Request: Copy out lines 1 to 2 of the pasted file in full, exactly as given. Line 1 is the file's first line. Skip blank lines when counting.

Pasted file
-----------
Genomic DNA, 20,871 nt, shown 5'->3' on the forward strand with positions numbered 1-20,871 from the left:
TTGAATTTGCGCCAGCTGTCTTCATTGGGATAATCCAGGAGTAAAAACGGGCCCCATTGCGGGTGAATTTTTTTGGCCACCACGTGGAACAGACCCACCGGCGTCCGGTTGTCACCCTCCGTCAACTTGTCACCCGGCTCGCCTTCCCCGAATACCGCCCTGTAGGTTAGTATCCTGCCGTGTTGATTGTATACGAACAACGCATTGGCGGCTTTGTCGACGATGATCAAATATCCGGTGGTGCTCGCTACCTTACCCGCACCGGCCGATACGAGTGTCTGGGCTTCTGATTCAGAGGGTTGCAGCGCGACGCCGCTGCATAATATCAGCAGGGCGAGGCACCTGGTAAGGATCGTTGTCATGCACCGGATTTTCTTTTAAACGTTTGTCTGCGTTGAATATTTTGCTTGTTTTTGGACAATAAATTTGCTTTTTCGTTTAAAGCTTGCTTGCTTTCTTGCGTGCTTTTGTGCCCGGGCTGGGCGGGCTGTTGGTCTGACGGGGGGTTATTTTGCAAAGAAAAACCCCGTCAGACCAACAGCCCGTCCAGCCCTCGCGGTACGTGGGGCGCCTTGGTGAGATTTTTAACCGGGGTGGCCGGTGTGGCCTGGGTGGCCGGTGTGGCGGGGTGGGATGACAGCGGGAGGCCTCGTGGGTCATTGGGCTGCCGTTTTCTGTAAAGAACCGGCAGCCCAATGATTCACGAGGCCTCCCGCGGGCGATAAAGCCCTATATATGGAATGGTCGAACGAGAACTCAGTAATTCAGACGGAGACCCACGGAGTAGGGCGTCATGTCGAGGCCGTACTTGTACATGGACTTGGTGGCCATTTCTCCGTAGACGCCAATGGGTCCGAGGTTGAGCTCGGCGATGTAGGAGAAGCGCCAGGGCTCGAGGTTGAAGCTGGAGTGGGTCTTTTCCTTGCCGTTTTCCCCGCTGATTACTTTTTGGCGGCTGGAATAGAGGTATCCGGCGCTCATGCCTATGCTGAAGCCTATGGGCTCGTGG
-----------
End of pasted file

Genomic DNA, 20,871 nt, shown 5'->3' on the forward strand with positions numbered 1-20,871 from the left:
TTGAATTTGCGCCAGCTGTCTTCATTGGGATAATCCAGGAGTAAAAACGGGCCCCATTGCGGGTGAATTTTTTTGGCCACCACGTGGAACAGACCCACCGGCGTCCGGTTGTCACCCTCCGTCAACTTGTCACCCGGCTCGCCTTCCCCGAATACCGCCCTGTAGGTTAGTATCCTGCCGTGTTGATTGTATACGAACAACGCATTGGCGGCTTTGTCGACGATGATCAAATATCCGGTGGTGCTCGCTACCTTACCCGCACCGGCCGATACGAGTGTCTGGGCTTCTGATTCAGAGGGTTGCAGCGCGACGCCGCTGCATAATATCAGCAGGGCGAGGCACCTGGTAAGGATCGTTGTCATGCACCGGATTTTCTTTTAAACGTTTGTCTGCGTTGAATATTTTGCTTGTTTTTGGACAATAAATTTGCTTTTTCGTTTAAAGCTTGCTTGCTTTCTTGCGTGCTTTTGTGCCCGGGCTGGGCGGGCTGTTGGTCTGACGGGGGGTTATTTTGCAAAGAAAAACCCCGTCAGACCAACAGCCCGTCCAGCCCTCGCGGTACGTGGGGCGCCTTGGTGAGATTTTTAACCGGGGTGGCCGGTGTGGCCTGGGTGGCCGGTGTGGCGGGGTGGGATGACAGCGGGAGGCCTCGTGGGTCATTGGGCTGCCGTTTTCTGTAAAGAACCGGCAGCCCAATGATTCACGAGGCCTCCCGCGGGCGATAAAGCCCTATATATGGAATGGTCGAACGAGAACTCAGTAATTCAGACGGAGACCCACGGAGTAGGGCGTCATGTCGAGGCCGTACTTGTACATGGACTTGGTGGCCATTTCTCCGTAGACGCCAATGGGTCCGAGGTTGAGCTCGGCGATGTAGGAGAAGCGCCAGGGCTCGAGGTTGAAGCTGGAGTGGGTCTTTTCCTTGCCGTTTTCCCCGCTGATTACTTTTTGGCGGCTGGAATAGAGGTATCCGGCGCTCATGCCTATGCTGAAGCCTATGGGCTCGTGG